I have never been formally diagnosed with a psychological or mental disorder. Do I have one? I don’t know, but I have struggled with depression, anxiety, and panic attacks. And I do believe it’s only logical that psychiatric issues are likely to sprout in the fertile soil of dealing with the effects of autism. The mental health of someone who has difficulty making friends, who doesn’t know how to go up to someone and start a conversation, or who tries to interact with others by telling them that female mosquitoes always buzz in the key of G (did you know that?) is probably going to suffer greatly from the effects of social isolation and ostracization.
So go ahead and call me crazy. Or weird. Or strange. Or anti-s0cial. I’m not offended by any of those terms. Characteristics that we have no control over are nothing to be embarrassed about. Just don’t tell that to my twenty-year-old self. She wouldn’t have believed you.
4 thoughts on “Call me crazy”
While complaining about some social issue at school, my mother said to me the worst thing she could possibly say, though I know she was just trying to help. She told me that one day I would look back on my high school years as the best years of my life. Fortunately for my mental well being, I knew even at that moment that she had to be wrong. At least as an adult I could for the most part choose who I would associate with and I was right, though I still struggle with social situations to this day. But for an outgoing person like her, her statement was true for her. Especially considering she rushed into a marriage that she would regret, though made the best of. If you want to gauge someones social comfort level, just take note of who attends their class reunions. Number fifty is coming up for me next year and no, I won’t be at that one either. Thanks once again for an enlightening post.
That’s an excellent point, Dave! I’m sure most people mean well and are just trying to offer encouragement in those situations. They base their comments on their own experiences, which is completely natural. But not everyone has the same experiences; it would be helpful if people could see beyond themselves. And you might be surprised about attending a class reunion. I bet a lot of them would be thrilled to see you. I haven’t missed any of mine, but then I loved high school. Most of the people who come to mine aren’t the bullies or the homecoming queens, but rather the middle-of-the-road people. I talk to people who I never talked to all those years ago because we had nothing in common then. Life – especially parenthood – has a funny way of changing people. (And here I am doing exactly what I just said wouldn’t be helpful. Shame on me!)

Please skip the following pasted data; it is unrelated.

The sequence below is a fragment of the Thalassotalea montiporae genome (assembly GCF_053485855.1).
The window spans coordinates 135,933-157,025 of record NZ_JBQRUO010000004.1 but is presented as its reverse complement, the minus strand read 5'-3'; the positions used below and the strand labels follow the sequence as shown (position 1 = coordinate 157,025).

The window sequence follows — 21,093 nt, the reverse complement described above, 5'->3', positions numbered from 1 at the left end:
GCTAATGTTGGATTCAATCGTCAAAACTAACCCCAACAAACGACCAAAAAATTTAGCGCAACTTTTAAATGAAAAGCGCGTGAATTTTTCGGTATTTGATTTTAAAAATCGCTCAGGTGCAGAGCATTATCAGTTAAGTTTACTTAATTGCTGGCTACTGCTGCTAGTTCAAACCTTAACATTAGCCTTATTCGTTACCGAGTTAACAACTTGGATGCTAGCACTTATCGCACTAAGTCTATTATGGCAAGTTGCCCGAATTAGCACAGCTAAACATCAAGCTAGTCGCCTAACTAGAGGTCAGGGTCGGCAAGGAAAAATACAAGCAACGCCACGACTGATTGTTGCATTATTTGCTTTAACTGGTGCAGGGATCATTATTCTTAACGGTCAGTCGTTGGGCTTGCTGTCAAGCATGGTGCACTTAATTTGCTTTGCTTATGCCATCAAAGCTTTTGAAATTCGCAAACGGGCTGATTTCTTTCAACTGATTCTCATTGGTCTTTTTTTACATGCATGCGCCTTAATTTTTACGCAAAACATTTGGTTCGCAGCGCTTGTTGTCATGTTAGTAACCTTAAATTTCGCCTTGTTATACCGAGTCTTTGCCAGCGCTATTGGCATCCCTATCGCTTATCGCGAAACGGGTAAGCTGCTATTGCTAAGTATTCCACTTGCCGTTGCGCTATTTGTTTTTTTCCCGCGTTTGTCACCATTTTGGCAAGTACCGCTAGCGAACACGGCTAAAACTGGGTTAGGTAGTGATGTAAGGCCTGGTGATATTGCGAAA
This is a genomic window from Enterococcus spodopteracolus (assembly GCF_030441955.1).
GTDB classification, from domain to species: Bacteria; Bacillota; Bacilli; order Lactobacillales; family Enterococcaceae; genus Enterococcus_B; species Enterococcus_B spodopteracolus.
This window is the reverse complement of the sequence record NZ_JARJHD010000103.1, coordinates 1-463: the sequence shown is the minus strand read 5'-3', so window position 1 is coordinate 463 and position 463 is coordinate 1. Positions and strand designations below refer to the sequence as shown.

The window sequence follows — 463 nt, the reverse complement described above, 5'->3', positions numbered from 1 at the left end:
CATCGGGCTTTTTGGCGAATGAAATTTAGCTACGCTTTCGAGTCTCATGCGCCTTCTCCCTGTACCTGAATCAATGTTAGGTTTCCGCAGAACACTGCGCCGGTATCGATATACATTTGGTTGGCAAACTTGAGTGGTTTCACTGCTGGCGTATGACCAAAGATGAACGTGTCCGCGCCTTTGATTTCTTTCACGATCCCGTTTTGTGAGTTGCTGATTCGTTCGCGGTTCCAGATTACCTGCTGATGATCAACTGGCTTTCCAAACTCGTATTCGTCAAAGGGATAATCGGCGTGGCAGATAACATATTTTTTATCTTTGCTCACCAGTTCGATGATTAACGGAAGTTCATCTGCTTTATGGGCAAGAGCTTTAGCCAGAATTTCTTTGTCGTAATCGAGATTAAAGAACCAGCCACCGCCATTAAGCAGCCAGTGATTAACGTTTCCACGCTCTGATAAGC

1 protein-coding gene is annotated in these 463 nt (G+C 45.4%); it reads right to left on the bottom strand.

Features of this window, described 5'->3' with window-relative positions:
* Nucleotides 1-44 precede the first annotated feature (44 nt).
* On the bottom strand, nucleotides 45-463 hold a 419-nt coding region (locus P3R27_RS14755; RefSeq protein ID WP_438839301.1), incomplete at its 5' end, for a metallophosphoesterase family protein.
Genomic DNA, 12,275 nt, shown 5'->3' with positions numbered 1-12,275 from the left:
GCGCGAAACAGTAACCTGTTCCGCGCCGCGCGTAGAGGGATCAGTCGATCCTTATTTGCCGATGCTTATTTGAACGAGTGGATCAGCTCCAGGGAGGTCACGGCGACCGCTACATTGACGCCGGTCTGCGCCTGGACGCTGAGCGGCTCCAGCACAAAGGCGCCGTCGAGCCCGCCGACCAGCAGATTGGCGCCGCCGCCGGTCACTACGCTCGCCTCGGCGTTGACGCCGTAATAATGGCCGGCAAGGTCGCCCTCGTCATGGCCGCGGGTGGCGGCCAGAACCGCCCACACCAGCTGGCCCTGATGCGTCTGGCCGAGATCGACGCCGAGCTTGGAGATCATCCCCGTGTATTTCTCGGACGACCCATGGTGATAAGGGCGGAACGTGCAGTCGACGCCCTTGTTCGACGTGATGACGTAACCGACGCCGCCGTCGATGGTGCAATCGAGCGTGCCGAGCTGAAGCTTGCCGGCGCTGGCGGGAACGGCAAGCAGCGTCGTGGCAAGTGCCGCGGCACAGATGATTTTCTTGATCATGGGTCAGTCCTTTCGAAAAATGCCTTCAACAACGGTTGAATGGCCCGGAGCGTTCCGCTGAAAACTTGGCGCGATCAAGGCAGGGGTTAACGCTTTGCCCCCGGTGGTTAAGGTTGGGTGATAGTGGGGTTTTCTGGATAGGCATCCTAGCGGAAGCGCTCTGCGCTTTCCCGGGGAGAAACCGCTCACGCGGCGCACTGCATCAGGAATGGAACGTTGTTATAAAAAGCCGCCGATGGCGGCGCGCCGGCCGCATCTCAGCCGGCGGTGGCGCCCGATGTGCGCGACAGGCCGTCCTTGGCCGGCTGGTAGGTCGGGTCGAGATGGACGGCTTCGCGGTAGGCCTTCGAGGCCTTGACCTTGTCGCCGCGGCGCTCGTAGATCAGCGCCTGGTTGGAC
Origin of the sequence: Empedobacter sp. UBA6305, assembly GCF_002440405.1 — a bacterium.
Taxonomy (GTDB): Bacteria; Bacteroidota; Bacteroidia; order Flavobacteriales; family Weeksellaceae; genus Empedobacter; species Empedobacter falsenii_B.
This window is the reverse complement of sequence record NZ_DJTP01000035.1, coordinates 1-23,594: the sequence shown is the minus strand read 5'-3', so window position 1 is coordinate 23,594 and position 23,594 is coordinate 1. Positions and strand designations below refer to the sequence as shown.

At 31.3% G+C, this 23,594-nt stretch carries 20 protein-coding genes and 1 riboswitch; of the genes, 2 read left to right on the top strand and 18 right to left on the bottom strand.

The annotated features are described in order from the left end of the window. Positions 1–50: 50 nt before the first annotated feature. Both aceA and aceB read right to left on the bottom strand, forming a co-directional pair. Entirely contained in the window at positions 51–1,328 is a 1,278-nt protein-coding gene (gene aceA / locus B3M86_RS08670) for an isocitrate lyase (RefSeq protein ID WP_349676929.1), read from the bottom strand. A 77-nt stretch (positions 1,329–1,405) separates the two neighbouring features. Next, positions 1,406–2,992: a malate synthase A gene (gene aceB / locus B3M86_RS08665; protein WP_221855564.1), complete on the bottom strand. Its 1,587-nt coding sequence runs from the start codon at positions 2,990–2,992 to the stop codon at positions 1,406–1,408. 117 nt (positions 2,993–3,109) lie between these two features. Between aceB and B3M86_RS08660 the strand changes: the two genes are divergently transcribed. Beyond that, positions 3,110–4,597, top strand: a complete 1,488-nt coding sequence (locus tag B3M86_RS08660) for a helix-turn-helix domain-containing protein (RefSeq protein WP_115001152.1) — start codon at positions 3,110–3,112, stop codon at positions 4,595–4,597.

Often times people will just say that “they get it” (how much it hurts and so on), but they get it from their own idea of what pain is and how it felt.
I know that deep deep down in their heart they want to help, but they cannot do it from a place where they just shut off emotionally and tell you “you have to do..such and such”. So many times people actually displace themselves from taking action and making something for the better just by having an opinion because it’s easier to say something than do something.
People these days use the term “autistic” just to joke about someone who did something “stupid” or not “normal”, but i do my best to not pay attention when called names. People have always wanted to put me in their little box, but i was never a fit for it.